What Do People See When They Look at Visualizations?

Visualizations, visualizations everywhere, but what do people see when they look at them?

Pie I have eaten

It’s hard to know what people think they see when they look at visualizations. So I propose a session where we look at a bunch of visualizations, especially but not necessarily from history or the humanities, and talk about what we see.┬áThis discussion could include at least three elements. First, perhaps some people in the room will be versed in the science of perception. Second (and more interesting to me, at least) I’d like to see the different scholarly interpretations people make of visualizations. To put the question a different way, if you were going to show a particular visualization to a class or write about it in an article, what arguments would you make? Third, should the conventions (the grammar) of historical and humanities visualizations be different than the visualizations that prevail elsewhere? (Cf. Johanna Drucker’s article.)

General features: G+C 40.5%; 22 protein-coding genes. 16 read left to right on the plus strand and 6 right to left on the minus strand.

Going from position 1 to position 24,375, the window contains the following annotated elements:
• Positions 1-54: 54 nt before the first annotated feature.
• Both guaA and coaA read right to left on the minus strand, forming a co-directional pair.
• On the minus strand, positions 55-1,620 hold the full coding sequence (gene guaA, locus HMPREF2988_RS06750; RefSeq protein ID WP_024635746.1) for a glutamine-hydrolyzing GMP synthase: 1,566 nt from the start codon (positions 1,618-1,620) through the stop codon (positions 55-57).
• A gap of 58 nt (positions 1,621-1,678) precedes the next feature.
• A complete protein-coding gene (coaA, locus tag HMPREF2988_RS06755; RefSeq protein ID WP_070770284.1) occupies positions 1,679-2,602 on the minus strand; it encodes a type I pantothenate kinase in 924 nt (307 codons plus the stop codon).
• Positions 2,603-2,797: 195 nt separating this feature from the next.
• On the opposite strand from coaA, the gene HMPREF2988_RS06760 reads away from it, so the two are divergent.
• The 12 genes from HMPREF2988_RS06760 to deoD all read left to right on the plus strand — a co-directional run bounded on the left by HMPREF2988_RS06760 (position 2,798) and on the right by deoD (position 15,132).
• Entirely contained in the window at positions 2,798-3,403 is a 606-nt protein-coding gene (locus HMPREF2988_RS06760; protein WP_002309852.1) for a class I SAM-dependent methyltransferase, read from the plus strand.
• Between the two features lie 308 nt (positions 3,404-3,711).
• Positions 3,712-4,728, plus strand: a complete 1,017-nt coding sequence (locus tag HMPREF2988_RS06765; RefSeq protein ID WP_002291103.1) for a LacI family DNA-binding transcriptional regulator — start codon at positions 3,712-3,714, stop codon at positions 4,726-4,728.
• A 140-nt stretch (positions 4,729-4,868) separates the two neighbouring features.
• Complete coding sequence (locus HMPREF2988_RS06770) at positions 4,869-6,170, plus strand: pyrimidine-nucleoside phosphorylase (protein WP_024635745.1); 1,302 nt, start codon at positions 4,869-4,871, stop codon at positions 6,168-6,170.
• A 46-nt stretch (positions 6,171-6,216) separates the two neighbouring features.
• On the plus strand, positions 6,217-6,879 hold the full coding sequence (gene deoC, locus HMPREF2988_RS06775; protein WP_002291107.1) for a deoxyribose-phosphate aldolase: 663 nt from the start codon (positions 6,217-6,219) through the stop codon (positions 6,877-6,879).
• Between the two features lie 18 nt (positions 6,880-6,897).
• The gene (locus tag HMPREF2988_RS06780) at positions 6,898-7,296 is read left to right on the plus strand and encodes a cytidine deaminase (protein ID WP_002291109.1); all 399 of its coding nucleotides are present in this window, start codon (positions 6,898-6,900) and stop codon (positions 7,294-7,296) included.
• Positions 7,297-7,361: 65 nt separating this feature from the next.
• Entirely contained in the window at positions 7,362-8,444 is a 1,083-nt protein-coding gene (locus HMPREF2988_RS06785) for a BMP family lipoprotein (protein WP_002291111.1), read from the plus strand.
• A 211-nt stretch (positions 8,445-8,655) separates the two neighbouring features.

If people are interested in this session, perhaps we could prepare for the discussion by posting links to visualizations that we can talk about in the comment section below.

Categories: Digital Literacy, Mapping, Session: Make, Session: Talk, Visualization |

About Lincoln Mullen

Lincoln Mullen is an assistant professor in the Department of History and Art History at George Mason University.

1 Response to What Do People See When They Look at Visualizations?

  1. deb says:

    Goodness Lincoln!
    I’d love to stick around for the saturday sessions just to get a heated debate/discussion going around JD’s position that “the digital humanities can no longer afford to take its tools and methods from disciplines whose fundamental epistemological assumptions are at odds with humanistic method”….

    with an embrace for mixed methods, critical appropriation, tool creation and the collision of art practice and data development!

    yours truly,
    another digidame

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